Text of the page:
Sanele Ntshingana recently received an honours degree in African languages from Rhodes University. He is now studying for an MA in African Languages with a focus on historical sociolinguistics. His research interests include Xhosa historiography, the making and unmaking of archive and the production of “history”.
The late eighteenth century southern seaboard of South Africa is marked by the beginnings of missionary evangelical mission in the Xhosa land. This new phase, in the world of amaXhosa (Xhosa people) takes place in the backdrop of colonial subjectivity, where the indigenous men and women saw their lives changing as they were being robbed off their lands and dignity. These new missionary ‘invaders’, armed with an agenda to evangelize the ‘natives’, introduced the notions of [European] schools and the skill of writing into the Xhosa world. The indigenous folks, argues Tisani (2001) then devised new ways of responding to these missionaries and colonialists. One of the strategies they devised was to read and learn the ways of the ‘invader’ by taking their education and religion while grafting their own African epistemologies. These were indeed difficult times. They were times of strife, where the African had to negotiate with the missionaries the power speak and write themselves into history. This negotiation was in many times not balanced.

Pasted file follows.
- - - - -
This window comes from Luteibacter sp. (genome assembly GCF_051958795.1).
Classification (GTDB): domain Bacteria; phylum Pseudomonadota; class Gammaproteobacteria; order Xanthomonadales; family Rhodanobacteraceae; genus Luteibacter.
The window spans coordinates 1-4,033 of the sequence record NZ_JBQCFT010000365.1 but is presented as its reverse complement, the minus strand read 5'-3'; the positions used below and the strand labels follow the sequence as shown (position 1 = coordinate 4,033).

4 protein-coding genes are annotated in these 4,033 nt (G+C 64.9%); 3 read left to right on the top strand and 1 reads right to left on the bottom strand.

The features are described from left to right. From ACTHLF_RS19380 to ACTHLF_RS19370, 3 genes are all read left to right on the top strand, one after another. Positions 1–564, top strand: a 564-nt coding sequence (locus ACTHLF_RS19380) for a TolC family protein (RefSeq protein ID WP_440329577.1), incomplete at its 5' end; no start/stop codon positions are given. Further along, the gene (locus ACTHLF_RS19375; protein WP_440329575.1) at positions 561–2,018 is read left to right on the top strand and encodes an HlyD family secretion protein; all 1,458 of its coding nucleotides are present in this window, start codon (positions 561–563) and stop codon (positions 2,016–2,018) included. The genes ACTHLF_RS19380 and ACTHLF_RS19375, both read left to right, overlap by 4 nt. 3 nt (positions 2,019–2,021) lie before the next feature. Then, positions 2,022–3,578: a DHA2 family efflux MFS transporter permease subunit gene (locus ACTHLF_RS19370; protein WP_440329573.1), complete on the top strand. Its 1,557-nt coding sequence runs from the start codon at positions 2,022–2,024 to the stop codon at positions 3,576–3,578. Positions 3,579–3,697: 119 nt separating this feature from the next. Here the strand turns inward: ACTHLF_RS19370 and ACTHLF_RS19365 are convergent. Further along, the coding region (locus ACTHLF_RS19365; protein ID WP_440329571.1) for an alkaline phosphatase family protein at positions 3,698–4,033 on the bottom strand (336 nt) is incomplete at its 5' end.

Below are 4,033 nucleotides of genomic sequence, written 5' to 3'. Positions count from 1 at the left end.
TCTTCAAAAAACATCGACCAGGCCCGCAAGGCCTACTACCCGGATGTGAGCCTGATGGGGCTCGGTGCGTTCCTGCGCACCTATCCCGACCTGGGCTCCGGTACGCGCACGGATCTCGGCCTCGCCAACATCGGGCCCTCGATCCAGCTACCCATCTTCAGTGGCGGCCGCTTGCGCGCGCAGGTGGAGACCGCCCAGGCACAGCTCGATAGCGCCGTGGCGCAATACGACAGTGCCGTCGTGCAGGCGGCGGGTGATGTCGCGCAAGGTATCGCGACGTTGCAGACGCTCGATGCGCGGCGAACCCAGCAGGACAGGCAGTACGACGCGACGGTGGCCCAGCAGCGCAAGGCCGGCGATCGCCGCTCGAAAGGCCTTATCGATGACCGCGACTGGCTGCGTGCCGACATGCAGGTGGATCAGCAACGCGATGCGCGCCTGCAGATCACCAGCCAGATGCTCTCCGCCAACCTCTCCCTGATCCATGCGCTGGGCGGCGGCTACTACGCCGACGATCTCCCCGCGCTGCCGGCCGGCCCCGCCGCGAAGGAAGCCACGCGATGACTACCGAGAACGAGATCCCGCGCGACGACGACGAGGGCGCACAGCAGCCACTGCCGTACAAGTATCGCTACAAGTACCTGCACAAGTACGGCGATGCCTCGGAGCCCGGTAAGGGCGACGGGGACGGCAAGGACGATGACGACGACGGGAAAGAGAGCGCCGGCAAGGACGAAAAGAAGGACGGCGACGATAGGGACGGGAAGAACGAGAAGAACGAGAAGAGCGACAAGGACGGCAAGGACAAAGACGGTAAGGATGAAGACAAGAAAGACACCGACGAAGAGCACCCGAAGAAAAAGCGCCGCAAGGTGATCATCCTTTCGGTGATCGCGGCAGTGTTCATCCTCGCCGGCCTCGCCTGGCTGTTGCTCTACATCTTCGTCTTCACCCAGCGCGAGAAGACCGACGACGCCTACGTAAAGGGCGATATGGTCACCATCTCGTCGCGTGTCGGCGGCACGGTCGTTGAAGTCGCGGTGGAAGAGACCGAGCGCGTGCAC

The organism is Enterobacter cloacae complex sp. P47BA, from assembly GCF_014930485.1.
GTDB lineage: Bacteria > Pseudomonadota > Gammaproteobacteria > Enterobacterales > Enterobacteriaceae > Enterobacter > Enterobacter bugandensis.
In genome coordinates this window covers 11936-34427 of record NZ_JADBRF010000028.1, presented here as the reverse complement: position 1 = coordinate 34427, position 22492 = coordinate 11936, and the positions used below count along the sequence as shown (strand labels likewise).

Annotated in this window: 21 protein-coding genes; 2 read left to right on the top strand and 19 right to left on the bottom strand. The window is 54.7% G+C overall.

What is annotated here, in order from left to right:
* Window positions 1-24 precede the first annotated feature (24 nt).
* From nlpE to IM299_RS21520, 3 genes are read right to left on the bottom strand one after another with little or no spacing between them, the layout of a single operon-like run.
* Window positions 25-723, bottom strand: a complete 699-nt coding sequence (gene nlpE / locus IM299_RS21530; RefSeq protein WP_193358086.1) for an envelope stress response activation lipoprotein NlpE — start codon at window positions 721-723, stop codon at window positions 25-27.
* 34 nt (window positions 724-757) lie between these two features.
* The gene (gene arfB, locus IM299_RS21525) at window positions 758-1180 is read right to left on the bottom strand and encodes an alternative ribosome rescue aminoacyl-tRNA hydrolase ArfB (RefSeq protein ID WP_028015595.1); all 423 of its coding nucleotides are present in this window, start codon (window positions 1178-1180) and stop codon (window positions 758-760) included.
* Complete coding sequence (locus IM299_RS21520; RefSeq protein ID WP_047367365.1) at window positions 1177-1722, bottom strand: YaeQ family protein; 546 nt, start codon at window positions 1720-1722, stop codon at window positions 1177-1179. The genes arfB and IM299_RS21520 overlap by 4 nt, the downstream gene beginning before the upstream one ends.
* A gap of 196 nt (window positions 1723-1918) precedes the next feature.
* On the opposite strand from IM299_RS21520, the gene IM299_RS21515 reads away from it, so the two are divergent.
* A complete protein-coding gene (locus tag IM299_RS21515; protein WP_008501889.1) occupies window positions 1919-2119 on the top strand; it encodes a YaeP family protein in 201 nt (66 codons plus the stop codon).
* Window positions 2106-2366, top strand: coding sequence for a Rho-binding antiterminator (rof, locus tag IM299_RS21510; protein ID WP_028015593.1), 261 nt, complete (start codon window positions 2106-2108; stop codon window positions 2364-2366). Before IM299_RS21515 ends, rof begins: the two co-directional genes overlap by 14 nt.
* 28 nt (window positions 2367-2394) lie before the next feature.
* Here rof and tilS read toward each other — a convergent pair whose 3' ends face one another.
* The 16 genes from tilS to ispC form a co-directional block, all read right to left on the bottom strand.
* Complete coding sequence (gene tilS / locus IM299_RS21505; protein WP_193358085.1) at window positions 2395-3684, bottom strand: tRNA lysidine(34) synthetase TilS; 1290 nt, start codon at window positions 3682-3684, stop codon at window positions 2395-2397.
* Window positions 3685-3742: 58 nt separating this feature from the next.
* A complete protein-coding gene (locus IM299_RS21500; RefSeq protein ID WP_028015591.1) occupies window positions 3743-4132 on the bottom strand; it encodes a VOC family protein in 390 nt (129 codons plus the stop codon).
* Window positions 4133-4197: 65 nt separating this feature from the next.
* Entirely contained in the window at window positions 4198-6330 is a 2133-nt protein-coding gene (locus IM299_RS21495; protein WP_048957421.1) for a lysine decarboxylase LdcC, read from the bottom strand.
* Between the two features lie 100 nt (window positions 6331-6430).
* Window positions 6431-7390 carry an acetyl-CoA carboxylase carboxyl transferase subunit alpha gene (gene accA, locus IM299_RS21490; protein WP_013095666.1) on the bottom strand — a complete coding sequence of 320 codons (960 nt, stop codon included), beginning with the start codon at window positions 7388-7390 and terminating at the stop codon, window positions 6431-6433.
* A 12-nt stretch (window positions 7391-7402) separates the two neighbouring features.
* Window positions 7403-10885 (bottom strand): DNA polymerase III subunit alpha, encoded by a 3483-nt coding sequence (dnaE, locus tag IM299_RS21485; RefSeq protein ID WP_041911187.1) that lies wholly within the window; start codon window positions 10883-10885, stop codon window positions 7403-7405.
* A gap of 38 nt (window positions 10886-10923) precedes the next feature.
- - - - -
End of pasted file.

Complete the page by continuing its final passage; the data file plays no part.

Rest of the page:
William Wellington Gqoba is born in this context, where the forces of colonial subjectivity and the evangelizing mission were at its highest. Born in Gaga in August 1840, a year before the commencement of Lovedale Institution, Gqoba would not escape the fate of being one of the early “people of the school”. Fathered by Gqoba, the son of Peyi who was a member of amaCirha clan, Wellington Gqoba would become a prolific writer, essayist, poet, and historian. Initially trained as a wagon-maker, Gqoba left this trade and worked in various mission stations as a teacher and interpreter. It is in this time that he started to contribute articles in local newspapers like Isigidimi.